One place to find new ideas is at incubators, such as those that are members of the Clean Energy Alliance (CEA), the national association of clean-energy incubators. Incubators are organizations that mentor and support burgeoning businesses, often with support from government or other outside funding. Angel talked about staying in touch with incubators as a way to build relationships with promising entrepreneurships as they grow through the early stages. “I am a big fan of incubators and business plan competitions. At that early stage of development you start to see what’s promising and going to be coming down the road in the next 18 to 24 months. So, if those entrepreneurs want my point of view, I’m happy to lend a hand, and keep in touch until it’s the right time for me to invest.”

Next page: Everybody needs to be challenged

7. Be realistic: Since the economic downturn, evaluations are more realistic. Corporates and venture capitalists are waiting for breakthrough technologies, what Angel called “revolutionary technologies,” but the numbers in general are lower than before the recession.

8. Leverage sustainability reporting systems: As Davis pointed out, “what gets measured, gets managed,” and sustainability reporting helps build the business case for sustainable business practices, “running it through the enterprise risk management system to really help understand what is most material to the company, what really drives performance in these areas, and how we can put programs in place where we can actually measure financial results.” This includes the opportunity costs: “What opportunities are you missing in new markets that are being created?”

9. Have a “diversity of thought”: “When I think about moving ideas forward, no matter what you’re thinking about…you need a diversity of thought,” Martin suggested. Everybody “needs to be challenged” by those who think differently from them. “If you don’t have a lot of different viewpoints around, you’re going to be less valuable than someone who does. So, we can take it to gender, or race or background, education level, or part of the country, but the more you get out there and get that breadth of perspective the better off you’re going to be. No matter what you’re trying to do … I think we do need to have more people out there talking about what they did and how they got there, the more you see that you can succeed in a variety of ways, they picture themselves in that forward future.”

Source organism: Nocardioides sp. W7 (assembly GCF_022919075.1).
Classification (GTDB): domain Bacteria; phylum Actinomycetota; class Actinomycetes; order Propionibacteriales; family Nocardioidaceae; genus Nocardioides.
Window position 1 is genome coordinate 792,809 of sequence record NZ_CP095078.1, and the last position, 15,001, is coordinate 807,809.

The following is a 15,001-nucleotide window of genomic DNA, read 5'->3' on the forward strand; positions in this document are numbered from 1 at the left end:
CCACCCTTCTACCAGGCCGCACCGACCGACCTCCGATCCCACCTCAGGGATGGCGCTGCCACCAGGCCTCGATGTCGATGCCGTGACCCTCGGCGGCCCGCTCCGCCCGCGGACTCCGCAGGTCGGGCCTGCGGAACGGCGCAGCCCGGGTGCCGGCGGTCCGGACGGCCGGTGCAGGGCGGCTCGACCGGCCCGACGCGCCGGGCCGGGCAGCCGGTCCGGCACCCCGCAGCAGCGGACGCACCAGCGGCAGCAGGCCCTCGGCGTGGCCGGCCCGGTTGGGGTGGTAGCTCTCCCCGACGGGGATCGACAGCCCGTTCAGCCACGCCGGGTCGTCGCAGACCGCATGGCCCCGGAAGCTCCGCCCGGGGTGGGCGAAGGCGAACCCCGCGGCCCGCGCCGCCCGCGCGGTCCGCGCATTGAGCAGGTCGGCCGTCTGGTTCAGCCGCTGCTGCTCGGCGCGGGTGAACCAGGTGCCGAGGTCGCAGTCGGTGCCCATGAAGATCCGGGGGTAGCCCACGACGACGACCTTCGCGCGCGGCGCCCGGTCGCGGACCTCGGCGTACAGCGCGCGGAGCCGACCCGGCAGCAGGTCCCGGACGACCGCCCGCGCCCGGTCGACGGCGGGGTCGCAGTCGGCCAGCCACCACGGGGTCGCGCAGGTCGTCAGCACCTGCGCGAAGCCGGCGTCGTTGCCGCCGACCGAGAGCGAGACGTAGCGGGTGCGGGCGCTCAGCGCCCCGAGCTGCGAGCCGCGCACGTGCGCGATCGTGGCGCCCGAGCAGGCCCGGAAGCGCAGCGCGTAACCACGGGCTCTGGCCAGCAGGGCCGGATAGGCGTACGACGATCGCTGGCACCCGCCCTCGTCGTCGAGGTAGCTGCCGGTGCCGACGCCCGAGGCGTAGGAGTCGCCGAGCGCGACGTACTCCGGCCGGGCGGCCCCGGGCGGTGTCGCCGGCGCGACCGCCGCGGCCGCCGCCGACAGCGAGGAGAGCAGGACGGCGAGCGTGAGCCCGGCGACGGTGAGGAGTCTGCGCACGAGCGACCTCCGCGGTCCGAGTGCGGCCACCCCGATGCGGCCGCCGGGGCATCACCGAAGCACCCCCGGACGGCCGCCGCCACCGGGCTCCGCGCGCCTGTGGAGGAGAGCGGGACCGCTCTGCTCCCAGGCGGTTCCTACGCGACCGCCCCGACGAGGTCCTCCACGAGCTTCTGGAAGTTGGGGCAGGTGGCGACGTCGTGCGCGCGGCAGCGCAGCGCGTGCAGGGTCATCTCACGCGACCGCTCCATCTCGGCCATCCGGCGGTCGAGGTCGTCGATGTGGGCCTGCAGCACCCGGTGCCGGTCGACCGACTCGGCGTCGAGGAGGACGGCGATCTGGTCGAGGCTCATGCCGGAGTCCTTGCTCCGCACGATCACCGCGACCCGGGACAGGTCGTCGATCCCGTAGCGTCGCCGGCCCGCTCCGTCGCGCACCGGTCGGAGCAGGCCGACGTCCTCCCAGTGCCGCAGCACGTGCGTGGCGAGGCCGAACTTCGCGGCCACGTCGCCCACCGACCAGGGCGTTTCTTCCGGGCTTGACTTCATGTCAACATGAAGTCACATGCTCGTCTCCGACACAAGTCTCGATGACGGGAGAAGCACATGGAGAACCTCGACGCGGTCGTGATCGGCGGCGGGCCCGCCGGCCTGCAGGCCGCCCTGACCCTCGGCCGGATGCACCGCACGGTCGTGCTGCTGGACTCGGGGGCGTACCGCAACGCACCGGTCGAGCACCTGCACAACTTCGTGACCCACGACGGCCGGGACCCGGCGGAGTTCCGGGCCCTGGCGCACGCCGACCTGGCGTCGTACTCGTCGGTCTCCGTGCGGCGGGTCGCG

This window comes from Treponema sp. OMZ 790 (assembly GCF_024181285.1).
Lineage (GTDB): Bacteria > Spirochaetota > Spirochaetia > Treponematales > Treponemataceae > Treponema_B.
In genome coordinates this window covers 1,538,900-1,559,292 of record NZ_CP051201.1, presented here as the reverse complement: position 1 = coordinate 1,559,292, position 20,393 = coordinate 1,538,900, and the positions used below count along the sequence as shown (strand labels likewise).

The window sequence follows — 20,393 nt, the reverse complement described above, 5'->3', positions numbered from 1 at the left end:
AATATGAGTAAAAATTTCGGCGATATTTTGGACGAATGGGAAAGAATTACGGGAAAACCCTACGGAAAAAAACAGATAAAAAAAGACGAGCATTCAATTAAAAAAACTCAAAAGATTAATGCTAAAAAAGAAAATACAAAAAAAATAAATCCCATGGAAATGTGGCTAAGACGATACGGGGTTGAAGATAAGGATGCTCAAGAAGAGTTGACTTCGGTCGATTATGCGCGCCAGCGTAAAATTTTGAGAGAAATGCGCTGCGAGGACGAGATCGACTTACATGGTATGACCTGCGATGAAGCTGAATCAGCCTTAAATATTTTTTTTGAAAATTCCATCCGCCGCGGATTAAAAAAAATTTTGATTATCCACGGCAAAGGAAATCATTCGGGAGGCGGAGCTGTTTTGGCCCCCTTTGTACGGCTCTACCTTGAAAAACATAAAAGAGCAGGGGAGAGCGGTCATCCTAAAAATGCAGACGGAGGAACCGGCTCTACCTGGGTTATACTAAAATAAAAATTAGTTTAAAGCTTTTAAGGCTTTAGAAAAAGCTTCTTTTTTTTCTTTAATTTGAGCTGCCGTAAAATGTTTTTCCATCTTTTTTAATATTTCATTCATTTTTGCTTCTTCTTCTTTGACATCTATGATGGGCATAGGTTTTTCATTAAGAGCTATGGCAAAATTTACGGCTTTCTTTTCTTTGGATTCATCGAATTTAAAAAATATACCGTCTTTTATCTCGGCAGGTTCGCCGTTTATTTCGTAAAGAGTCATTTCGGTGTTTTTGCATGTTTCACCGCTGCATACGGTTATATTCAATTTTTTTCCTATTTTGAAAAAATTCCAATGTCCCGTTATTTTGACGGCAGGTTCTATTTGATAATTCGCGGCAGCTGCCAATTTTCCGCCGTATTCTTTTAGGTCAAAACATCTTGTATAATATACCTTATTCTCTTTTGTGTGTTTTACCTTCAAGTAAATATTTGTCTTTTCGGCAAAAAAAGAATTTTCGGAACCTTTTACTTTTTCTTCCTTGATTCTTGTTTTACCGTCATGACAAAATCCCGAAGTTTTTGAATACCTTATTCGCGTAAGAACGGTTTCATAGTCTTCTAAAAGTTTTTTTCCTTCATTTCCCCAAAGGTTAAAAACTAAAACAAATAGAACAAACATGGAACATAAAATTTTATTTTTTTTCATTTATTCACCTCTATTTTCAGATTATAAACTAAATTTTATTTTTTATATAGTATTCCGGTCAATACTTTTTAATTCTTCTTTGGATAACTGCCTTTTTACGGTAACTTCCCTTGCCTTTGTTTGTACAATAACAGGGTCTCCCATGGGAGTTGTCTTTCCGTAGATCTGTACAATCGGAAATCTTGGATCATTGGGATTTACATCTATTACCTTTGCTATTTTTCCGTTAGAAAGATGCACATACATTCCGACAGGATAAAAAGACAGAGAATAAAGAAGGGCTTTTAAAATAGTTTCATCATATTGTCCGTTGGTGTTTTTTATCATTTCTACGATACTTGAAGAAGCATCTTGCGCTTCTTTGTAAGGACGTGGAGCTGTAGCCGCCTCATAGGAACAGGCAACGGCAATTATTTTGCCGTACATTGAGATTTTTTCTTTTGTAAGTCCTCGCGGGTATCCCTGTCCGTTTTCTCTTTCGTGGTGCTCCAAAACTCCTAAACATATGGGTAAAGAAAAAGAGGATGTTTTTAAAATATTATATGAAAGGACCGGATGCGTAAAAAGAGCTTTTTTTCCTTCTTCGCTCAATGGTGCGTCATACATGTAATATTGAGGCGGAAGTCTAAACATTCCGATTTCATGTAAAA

10. Build your own ecosystem: “You can’t be fed this stuff … you have to get out there and figure out what you need and build that personal ecosystem.” Argo added in an email, “Particularly in energy innovations, the real deficiencies are effective strategies to instill a culture of a resourceful explorer, to provide practical tools for navigating…with minimal resources and assistance, and cultivate the survivor's instincts needed to be successful. Traversing that (terrain) takes place outside of the lab or workshop walls, where entrepreneurs need to build their own, tailor-made ecosystems.”

Everyone needs their own ecosystem, whether you work in a corporation, an academic institution, in government, as an entrepreneur, or in the media.

It reminds me of Tony Hsieh’s presentation on the second day of VERGE. The CEO of Zappos said it’s all about “collisions, community and co-learning.” He said Zappos measures “return on community.” Building our own personal ecosystem requires regularly getting out and having “collisions” with new people with whom you build “community” and “co-learn.”

Photo by Goodwin Ogbuehi/GreenBiz Group

Topics: